Call it the “Edward Snowden Effect” if you like, but insider attacks have become more frequent in the past year according to a report based on a survey of information security professionals conducted by Crowd Source Partners. In addition, it is a fact that insider threats are far more difficult to detect and prevent than external attacks.
Once the extent of Snowden’s actions became apparent, many organizations were forced to ask themselves if a similar insider attack could happen to them. The answer, in my opinion, is that this type of attach can indeed occur anywhere at any time. Any organization that has information of value is vulnerable to threats from within. An insider threat incident at your organization or business may not have high profile national security ramifications as in the Snowden case, but significant damage can be done to your business if this was to occur.
In this blog article I want to focus on a secondary kind of threat that relies on having an insider’s access credentials and privileges, although it’s not the employee him or herself doing the dirty work. In this particular scenario I am thinking of, an external intruder uses a compromised account to clandestinely gain access to your internal systems. The perpetrator may have gained your credentials by way of a phishing attack or a data breach, or even bought them on the “Dark Web”. Once the bad guy has your information he already has legitimate access to your systems, giving him the opportunity to steal information, corrupt essential computer systems, and disrupt your normal business operations.
To combat this type of threat many organizations are now turning to a science called “user behavior analytics (UBA).” UBA involves keeping track of what users are doing, especially those with elevated privileges such as system administrators, and employees with access to highly sensitive information, and searching for behaviors that are outside the range of these employees’ normal activities. Some experts purport that UBA is the best means to detect inappropriate activity by internal actors (or those pretending to be such.) UBA works even better when combined with in-depth intelligence about a user’s identity attributes and the privileges he has on the network. This combined method encompasses analyzing the access rights and entitlements an employee has; the activities he or she has been performing across multiple accounts, and the typical activities that members of his peer groups are doing.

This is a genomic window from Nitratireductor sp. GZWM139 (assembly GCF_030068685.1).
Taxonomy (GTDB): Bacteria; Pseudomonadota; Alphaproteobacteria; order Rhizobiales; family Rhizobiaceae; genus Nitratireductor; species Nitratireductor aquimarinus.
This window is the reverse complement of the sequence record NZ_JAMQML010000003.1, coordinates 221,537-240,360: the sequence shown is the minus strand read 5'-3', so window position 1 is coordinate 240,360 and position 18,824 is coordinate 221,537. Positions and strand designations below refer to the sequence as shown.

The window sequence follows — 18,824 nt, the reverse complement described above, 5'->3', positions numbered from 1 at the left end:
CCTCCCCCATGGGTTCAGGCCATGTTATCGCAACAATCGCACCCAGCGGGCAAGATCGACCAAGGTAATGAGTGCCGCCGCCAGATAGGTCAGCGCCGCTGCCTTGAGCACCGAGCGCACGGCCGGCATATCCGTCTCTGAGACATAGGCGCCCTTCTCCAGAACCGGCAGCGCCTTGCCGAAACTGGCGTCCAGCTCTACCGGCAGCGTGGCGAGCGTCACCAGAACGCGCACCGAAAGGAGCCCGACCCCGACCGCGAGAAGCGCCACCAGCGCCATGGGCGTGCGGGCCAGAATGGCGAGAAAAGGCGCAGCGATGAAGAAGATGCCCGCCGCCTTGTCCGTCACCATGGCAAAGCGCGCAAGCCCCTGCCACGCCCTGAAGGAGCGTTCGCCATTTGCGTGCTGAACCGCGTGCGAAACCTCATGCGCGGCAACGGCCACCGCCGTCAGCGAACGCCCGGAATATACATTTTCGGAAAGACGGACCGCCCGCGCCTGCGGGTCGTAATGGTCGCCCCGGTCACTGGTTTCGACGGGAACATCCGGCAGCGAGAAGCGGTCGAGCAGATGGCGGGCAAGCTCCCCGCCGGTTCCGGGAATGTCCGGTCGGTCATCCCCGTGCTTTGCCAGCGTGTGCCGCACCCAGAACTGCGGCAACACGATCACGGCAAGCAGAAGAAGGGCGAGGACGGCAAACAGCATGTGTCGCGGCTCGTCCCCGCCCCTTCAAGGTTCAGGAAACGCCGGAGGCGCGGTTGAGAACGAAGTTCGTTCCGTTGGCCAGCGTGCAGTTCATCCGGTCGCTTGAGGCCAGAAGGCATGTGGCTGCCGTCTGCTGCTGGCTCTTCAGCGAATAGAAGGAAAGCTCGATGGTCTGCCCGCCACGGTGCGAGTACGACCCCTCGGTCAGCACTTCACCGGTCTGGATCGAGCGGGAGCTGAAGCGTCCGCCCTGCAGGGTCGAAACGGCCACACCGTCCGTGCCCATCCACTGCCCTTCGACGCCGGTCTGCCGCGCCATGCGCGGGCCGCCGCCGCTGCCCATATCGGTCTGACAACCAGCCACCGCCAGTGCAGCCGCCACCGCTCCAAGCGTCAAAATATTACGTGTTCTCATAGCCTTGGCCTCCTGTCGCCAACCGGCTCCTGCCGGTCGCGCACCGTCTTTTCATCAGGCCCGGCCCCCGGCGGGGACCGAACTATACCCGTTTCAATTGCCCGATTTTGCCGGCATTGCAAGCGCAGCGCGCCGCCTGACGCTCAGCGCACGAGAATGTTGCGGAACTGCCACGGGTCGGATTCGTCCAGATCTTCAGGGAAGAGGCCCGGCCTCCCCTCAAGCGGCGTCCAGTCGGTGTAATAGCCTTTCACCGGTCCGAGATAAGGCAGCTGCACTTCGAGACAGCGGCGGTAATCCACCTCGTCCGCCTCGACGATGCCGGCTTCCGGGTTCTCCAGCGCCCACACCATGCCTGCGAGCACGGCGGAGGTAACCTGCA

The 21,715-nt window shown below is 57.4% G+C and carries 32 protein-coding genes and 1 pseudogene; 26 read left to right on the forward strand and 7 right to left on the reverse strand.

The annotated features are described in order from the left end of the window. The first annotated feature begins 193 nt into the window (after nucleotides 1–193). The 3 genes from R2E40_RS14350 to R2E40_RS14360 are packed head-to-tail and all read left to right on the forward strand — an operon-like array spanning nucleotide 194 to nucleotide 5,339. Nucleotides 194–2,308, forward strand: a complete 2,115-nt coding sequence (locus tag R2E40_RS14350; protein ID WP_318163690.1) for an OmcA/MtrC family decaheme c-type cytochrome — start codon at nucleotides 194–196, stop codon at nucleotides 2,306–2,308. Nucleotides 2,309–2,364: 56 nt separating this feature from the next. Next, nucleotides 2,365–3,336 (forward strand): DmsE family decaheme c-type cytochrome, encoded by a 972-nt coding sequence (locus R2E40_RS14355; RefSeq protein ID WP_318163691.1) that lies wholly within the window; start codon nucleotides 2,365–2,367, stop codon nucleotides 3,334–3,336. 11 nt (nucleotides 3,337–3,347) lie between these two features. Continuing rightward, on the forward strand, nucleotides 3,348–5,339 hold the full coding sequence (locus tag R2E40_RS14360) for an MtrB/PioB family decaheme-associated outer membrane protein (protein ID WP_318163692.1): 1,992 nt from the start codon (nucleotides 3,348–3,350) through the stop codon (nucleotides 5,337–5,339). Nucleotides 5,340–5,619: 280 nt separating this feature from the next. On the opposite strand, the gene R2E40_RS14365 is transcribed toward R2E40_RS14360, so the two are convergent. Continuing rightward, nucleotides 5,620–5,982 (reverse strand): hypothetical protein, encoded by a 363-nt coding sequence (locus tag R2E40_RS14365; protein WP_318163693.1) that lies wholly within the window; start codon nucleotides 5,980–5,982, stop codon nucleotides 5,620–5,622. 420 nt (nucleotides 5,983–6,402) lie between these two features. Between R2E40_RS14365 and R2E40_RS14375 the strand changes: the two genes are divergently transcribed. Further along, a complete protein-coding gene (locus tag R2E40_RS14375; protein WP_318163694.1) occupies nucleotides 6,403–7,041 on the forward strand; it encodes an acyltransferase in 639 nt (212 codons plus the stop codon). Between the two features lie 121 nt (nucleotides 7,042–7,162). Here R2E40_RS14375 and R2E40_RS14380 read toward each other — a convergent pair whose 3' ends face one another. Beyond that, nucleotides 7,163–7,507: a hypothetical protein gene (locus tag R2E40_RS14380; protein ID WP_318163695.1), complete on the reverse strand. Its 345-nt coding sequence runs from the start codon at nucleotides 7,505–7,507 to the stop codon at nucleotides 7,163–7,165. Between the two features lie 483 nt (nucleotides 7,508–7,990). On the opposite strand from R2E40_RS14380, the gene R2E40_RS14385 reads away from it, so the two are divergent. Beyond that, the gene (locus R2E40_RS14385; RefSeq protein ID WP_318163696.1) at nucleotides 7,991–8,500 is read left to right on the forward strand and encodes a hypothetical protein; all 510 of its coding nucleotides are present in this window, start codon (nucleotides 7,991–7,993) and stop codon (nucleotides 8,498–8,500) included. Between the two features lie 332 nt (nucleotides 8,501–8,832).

While this approach takes a combination of the right data sources, sophisticated machine learning and perceptive data science to pinpoint truly unusual actions that are good indicators of misuse of assigned privileges. However, once these activities are highlighted, alerts can be raised to the security operations center for investigation, response and remediation in order to combat the insider threat. Perhaps you should consider adding UBA to your computer network defensive posture!
To learn more about combating insider threats and how to secure small businesses and nonprofits check out the NCI training page http://www.nationalcybersecurityinstitute.org/training/
Crowd Research Partners (2015). Insider Threat Spotlight Report. Retrieved from http://www.crowdresearchpartners.com/portfolio_item/insider-threat-report/